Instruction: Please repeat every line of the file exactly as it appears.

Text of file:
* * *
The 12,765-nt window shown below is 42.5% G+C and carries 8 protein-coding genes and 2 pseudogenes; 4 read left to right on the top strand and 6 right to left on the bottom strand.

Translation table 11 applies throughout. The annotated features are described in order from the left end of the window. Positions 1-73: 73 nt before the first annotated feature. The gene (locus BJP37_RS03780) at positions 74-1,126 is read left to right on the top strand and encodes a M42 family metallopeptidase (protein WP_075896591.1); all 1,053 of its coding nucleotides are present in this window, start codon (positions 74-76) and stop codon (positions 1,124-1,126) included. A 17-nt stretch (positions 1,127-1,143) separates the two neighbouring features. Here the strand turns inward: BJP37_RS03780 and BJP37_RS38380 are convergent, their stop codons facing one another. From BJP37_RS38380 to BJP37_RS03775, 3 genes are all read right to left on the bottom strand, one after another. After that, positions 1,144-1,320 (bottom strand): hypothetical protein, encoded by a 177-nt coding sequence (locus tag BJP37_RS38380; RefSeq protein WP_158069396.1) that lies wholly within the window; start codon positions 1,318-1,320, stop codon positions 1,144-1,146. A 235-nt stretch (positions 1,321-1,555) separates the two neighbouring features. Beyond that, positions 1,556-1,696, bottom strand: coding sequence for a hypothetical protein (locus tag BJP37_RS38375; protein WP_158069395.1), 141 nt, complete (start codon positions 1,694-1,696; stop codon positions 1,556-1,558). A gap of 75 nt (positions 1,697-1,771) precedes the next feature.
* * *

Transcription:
The 12,765-nt window shown below is 42.5% G+C and carries 8 protein-coding genes and 2 pseudogenes; 4 read left to right on the top strand and 6 right to left on the bottom strand.

Translation table 11 applies throughout. The annotated features are described in order from the left end of the window. Positions 1-73: 73 nt before the first annotated feature. The gene (locus BJP37_RS03780) at positions 74-1,126 is read left to right on the top strand and encodes a M42 family metallopeptidase (protein WP_075896591.1); all 1,053 of its coding nucleotides are present in this window, start codon (positions 74-76) and stop codon (positions 1,124-1,126) included. A 17-nt stretch (positions 1,127-1,143) separates the two neighbouring features. Here the strand turns inward: BJP37_RS03780 and BJP37_RS38380 are convergent, their stop codons facing one another. From BJP37_RS38380 to BJP37_RS03775, 3 genes are all read right to left on the bottom strand, one after another. After that, positions 1,144-1,320 (bottom strand): hypothetical protein, encoded by a 177-nt coding sequence (locus tag BJP37_RS38380; RefSeq protein WP_158069396.1) that lies wholly within the window; start codon positions 1,318-1,320, stop codon positions 1,144-1,146. A 235-nt stretch (positions 1,321-1,555) separates the two neighbouring features. Beyond that, positions 1,556-1,696, bottom strand: coding sequence for a hypothetical protein (locus tag BJP37_RS38375; protein WP_158069395.1), 141 nt, complete (start codon positions 1,694-1,696; stop codon positions 1,556-1,558). A gap of 75 nt (positions 1,697-1,771) precedes the next feature.